...In retrospect, I never gave up on myself, I didn’t want to be a slave or live in fear, I didn’t want to walk amongst the walking dead. I’m an Artist, my son’s an Artist in his 2nd year at Cooper Union. Art and Art alone saved my life; it completes me. It is my therapy, my weapon of choice; it helps me to cope with the day-to-day struggles of being a human being. My contribution to humanity will be my art, my voice, and in that and that alone I am alive.
Yes. Terrence gets it. In many ways he is like Camus
Never let anyone tell you what you what you can and cannot do, let my life be an example. Listen to that inner voice, and not power-hungry elitists with hidden agendas. While they are the fraud, Artists are the truth. We are in the game, and they are on the sidelines. So, I stand before you stripped naked and not afraid to bare my soul. I created my own jobs, my own opportunities, and now I’m living the dream.
Terrence Sanders, Editor & Publisher more here.
in his understanding of how art and humanity functions.
Yet, that doesn't take care of the messiness of figuring out how
to make a living as an artist.
Don't get it twisted. I understand that the news, journalism and
advertising landscape will never look the way that it has in the past.
Three reasons come to mind, based on ideas from people who
are experts in their respective areas.
Kevin Kelly says that data linking is the future.
David Simon says that corporations screwed newspapers
by treating copy with contempt, worshiping advertisements,
and passing along corporate profits to shareholders instead
of investing in journalist who could and arguably would
create copy that people would WANT to pay for online.
Chris Anderson says that there will be two versions of
everything available on the internet. He was
quoted last week saying that, "Everything that becomes
digital will become free. There will be a free version,
either you will be competing with free or giving it
away for free and selling something else. If it is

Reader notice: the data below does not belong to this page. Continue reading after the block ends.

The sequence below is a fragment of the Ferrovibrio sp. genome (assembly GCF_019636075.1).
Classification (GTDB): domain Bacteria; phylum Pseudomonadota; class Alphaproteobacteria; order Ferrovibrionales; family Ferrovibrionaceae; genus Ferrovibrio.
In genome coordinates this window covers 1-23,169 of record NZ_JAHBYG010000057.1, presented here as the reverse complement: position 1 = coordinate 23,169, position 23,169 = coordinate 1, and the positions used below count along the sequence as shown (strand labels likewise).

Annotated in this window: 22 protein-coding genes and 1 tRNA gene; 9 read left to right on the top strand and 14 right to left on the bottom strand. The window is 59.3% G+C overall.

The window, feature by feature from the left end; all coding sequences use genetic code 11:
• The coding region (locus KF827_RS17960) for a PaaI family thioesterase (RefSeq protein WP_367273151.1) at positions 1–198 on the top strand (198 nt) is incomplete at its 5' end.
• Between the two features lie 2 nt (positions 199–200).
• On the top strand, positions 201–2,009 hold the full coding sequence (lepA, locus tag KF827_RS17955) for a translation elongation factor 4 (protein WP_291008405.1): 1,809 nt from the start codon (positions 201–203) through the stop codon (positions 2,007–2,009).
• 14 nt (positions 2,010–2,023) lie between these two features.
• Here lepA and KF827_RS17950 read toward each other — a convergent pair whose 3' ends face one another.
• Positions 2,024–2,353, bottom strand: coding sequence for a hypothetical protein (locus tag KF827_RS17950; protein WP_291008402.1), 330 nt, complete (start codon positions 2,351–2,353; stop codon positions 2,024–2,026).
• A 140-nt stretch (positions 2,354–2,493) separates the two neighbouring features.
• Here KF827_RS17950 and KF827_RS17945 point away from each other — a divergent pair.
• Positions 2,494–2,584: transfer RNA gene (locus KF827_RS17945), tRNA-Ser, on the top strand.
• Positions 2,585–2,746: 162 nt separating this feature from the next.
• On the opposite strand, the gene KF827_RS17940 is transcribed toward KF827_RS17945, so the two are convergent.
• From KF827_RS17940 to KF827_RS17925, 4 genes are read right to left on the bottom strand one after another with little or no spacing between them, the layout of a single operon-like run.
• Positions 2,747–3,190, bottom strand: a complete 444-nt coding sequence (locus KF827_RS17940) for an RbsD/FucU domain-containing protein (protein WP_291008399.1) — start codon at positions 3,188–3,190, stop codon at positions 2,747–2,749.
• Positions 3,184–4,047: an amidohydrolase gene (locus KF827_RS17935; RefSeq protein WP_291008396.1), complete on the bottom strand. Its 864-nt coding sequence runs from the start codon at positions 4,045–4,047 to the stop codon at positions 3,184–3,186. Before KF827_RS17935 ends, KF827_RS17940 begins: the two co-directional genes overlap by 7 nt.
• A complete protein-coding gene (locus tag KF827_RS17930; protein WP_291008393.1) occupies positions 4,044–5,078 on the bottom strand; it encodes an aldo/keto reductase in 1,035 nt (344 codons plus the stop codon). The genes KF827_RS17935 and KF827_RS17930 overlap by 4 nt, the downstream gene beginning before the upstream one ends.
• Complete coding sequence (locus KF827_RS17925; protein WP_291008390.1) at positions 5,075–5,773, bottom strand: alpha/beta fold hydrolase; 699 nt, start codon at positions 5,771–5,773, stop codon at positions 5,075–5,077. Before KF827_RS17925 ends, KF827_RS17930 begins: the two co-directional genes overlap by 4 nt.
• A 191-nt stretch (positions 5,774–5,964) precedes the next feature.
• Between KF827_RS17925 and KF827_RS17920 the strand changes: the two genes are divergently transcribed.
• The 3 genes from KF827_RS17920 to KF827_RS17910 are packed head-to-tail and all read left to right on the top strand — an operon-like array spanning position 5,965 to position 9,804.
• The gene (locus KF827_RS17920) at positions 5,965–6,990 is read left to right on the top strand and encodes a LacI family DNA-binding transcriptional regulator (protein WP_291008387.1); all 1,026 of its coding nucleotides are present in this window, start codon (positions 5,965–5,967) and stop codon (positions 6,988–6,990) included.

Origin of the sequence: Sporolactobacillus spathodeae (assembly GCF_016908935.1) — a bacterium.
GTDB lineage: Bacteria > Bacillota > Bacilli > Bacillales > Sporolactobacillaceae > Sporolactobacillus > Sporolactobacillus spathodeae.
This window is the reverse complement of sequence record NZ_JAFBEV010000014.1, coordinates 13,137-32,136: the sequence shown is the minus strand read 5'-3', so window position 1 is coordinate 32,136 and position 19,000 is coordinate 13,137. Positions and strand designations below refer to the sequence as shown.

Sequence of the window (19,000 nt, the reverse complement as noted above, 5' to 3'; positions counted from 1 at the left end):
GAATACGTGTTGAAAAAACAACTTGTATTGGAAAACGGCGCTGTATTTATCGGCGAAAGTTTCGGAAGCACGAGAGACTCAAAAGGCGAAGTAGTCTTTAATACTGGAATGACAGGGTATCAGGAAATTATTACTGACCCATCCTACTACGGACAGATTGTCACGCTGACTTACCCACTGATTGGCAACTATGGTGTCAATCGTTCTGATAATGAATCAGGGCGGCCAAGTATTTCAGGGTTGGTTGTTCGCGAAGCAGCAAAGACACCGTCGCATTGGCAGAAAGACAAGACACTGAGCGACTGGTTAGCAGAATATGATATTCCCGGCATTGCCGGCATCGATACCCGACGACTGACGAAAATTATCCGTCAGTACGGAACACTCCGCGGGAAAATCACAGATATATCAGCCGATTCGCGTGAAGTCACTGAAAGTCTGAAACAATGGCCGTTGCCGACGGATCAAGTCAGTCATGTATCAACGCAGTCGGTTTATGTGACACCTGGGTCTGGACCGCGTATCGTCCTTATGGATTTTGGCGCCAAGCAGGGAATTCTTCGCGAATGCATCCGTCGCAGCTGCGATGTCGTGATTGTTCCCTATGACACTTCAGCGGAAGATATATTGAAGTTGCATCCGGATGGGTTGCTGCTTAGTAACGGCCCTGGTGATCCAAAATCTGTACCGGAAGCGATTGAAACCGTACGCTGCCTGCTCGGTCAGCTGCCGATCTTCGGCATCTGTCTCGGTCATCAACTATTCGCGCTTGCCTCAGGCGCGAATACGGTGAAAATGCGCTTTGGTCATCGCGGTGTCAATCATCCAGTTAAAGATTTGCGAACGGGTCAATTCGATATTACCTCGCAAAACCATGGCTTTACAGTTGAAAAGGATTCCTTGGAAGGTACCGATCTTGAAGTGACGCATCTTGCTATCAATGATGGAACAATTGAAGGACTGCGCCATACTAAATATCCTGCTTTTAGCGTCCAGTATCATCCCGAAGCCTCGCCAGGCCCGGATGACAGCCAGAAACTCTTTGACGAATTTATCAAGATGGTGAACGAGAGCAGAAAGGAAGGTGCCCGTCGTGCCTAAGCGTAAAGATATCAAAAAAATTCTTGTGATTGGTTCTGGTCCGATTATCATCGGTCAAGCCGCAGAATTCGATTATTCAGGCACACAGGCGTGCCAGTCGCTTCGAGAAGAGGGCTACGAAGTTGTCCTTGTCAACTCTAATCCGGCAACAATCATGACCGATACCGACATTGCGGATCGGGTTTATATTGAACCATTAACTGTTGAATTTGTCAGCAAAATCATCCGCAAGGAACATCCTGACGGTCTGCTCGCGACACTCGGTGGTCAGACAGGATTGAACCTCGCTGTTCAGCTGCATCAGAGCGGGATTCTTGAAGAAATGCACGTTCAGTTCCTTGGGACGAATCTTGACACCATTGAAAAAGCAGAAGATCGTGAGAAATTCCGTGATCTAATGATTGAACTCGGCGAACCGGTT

not zero today, it will be zero tomorrow."
And lastly, The Washington Post just fired one of the most
analytical, largely bipartisan and accessible cats covering the
White House, Dan Froomkin.
The ground is in fact moving beneath us. But I was raised
with earthquakes, so we know what it is.
At the end of the day, If one wants to write, write. If you want
to write, and can't, don't do it. It will work its way out. For true,
if writing has gotten a hold of you it will not turn you a loose.
Trust me, I learned this the hard way. For example, last March,
I wrote about Honey Magazine, Kierna Mayo and my personal
process of accepting the fact that I am a writer.
Last fall, I used some of my blog posts on hip hop, feminism
and labor and other personal experiences as fodder for my
grad school applications. This is material because, if I am
passionate enough to spend my time blogging about it, then
studying the same issues in a classroom setting arguably
is for more enticing than say, civil procedure. I am happy to
say that I will be a graduate student in the fall.
I mention this because I had to accept that I was a writer.
No one could do this for me.
When I accepted this, I set out on a course to act like one,
to choose my goals and take the necessary steps to
try and achieve them.
I hope that this helps you accept the writer, the artist in you.
Is Blogging Journalism?
Cognitive Surplus: Did TV Kill the Book?
The Curse of Being a Black Artist
Thought about being an artist lately?
How do you shut out the critics, but take their advice
about being cautious seriously?
PSK, what does it all mean? <<<>
How has '09 been?
*Not his real name